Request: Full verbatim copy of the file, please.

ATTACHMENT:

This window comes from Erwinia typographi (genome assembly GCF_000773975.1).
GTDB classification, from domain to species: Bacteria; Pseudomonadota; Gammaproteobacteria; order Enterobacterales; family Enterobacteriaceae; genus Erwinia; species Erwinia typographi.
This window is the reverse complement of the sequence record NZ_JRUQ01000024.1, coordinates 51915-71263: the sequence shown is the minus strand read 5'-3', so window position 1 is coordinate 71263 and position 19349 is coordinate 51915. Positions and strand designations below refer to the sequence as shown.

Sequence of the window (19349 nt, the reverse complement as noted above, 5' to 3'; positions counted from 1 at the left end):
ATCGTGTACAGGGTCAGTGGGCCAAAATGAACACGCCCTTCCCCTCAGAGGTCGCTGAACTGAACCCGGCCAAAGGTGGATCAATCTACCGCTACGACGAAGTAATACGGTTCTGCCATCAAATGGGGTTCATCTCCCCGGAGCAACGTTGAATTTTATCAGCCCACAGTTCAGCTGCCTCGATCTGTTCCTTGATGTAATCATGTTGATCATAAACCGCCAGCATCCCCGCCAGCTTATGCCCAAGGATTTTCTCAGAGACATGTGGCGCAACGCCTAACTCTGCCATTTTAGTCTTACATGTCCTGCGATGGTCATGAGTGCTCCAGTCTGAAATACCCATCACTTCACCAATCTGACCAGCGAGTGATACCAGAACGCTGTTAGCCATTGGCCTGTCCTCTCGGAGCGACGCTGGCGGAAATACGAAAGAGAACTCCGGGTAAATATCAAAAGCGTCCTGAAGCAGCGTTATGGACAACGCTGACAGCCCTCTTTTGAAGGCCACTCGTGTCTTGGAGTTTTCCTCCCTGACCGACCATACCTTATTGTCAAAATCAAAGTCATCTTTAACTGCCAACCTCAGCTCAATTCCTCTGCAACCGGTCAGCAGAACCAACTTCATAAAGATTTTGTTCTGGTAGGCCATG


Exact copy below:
This window comes from Erwinia typographi (genome assembly GCF_000773975.1).
GTDB classification, from domain to species: Bacteria; Pseudomonadota; Gammaproteobacteria; order Enterobacterales; family Enterobacteriaceae; genus Erwinia; species Erwinia typographi.
This window is the reverse complement of the sequence record NZ_JRUQ01000024.1, coordinates 51915-71263: the sequence shown is the minus strand read 5'-3', so window position 1 is coordinate 71263 and position 19349 is coordinate 51915. Positions and strand designations below refer to the sequence as shown.

Sequence of the window (19349 nt, the reverse complement as noted above, 5' to 3'; positions counted from 1 at the left end):
ATCGTGTACAGGGTCAGTGGGCCAAAATGAACACGCCCTTCCCCTCAGAGGTCGCTGAACTGAACCCGGCCAAAGGTGGATCAATCTACCGCTACGACGAAGTAATACGGTTCTGCCATCAAATGGGGTTCATCTCCCCGGAGCAACGTTGAATTTTATCAGCCCACAGTTCAGCTGCCTCGATCTGTTCCTTGATGTAATCATGTTGATCATAAACCGCCAGCATCCCCGCCAGCTTATGCCCAAGGATTTTCTCAGAGACATGTGGCGCAACGCCTAACTCTGCCATTTTAGTCTTACATGTCCTGCGATGGTCATGAGTGCTCCAGTCTGAAATACCCATCACTTCACCAATCTGACCAGCGAGTGATACCAGAACGCTGTTAGCCATTGGCCTGTCCTCTCGGAGCGACGCTGGCGGAAATACGAAAGAGAACTCCGGGTAAATATCAAAAGCGTCCTGAAGCAGCGTTATGGACAACGCTGACAGCCCTCTTTTGAAGGCCACTCGTGTCTTGGAGTTTTCCTCCCTGACCGACCATACCTTATTGTCAAAATCAAAGTCATCTTTAACTGCCAACCTCAGCTCAATTCCTCTGCAACCGGTCAGCAGAACCAACTTCATAAAGATTTTGTTCTGGTAGGCCATG